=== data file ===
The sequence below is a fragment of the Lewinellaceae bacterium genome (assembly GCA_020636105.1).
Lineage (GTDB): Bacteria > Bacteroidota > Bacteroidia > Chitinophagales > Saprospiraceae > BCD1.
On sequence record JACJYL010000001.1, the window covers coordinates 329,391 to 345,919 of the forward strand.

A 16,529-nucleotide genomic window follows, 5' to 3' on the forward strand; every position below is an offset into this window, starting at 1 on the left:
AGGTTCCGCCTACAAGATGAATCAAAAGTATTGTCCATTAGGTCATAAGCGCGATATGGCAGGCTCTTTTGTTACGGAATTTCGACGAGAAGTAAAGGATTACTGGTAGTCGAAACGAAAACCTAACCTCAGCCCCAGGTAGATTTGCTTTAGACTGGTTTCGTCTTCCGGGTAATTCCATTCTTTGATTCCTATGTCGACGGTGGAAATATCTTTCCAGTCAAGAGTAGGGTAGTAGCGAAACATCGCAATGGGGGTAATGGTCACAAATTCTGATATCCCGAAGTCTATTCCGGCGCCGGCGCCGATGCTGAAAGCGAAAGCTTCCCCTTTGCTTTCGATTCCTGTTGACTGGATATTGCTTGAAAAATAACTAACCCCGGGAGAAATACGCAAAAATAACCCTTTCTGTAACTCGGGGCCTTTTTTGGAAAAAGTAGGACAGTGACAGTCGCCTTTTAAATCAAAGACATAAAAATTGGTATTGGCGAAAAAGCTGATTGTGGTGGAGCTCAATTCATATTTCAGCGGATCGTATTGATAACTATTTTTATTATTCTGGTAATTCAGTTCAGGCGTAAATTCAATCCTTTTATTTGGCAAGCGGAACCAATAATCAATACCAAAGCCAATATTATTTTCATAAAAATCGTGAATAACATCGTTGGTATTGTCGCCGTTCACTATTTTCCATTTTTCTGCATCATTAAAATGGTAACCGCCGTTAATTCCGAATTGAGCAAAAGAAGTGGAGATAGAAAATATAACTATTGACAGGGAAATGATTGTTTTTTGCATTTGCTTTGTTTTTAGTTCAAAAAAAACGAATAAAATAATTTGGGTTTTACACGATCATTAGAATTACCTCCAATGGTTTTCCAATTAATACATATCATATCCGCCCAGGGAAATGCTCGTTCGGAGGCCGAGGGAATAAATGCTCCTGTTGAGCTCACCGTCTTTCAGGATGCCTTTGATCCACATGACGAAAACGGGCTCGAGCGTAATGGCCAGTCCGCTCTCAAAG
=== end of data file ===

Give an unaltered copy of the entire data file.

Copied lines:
The sequence below is a fragment of the Lewinellaceae bacterium genome (assembly GCA_020636105.1).
Lineage (GTDB): Bacteria > Bacteroidota > Bacteroidia > Chitinophagales > Saprospiraceae > BCD1.
On sequence record JACJYL010000001.1, the window covers coordinates 329,391 to 345,919 of the forward strand.

A 16,529-nucleotide genomic window follows, 5' to 3' on the forward strand; every position below is an offset into this window, starting at 1 on the left:
AGGTTCCGCCTACAAGATGAATCAAAAGTATTGTCCATTAGGTCATAAGCGCGATATGGCAGGCTCTTTTGTTACGGAATTTCGACGAGAAGTAAAGGATTACTGGTAGTCGAAACGAAAACCTAACCTCAGCCCCAGGTAGATTTGCTTTAGACTGGTTTCGTCTTCCGGGTAATTCCATTCTTTGATTCCTATGTCGACGGTGGAAATATCTTTCCAGTCAAGAGTAGGGTAGTAGCGAAACATCGCAATGGGGGTAATGGTCACAAATTCTGATATCCCGAAGTCTATTCCGGCGCCGGCGCCGATGCTGAAAGCGAAAGCTTCCCCTTTGCTTTCGATTCCTGTTGACTGGATATTGCTTGAAAAATAACTAACCCCGGGAGAAATACGCAAAAATAACCCTTTCTGTAACTCGGGGCCTTTTTTGGAAAAAGTAGGACAGTGACAGTCGCCTTTTAAATCAAAGACATAAAAATTGGTATTGGCGAAAAAGCTGATTGTGGTGGAGCTCAATTCATATTTCAGCGGATCGTATTGATAACTATTTTTATTATTCTGGTAATTCAGTTCAGGCGTAAATTCAATCCTTTTATTTGGCAAGCGGAACCAATAATCAATACCAAAGCCAATATTATTTTCATAAAAATCGTGAATAACATCGTTGGTATTGTCGCCGTTCACTATTTTCCATTTTTCTGCATCATTAAAATGGTAACCGCCGTTAATTCCGAATTGAGCAAAAGAAGTGGAGATAGAAAATATAACTATTGACAGGGAAATGATTGTTTTTTGCATTTGCTTTGTTTTTAGTTCAAAAAAAACGAATAAAATAATTTGGGTTTTACACGATCATTAGAATTACCTCCAATGGTTTTCCAATTAATACATATCATATCCGCCCAGGGAAATGCTCGTTCGGAGGCCGAGGGAATAAATGCTCCTGTTGAGCTCACCGTCTTTCAGGATGCCTTTGATCCACATGACGAAAACGGGCTCGAGCGTAATGGCCAGTCCGCTCTCAAAG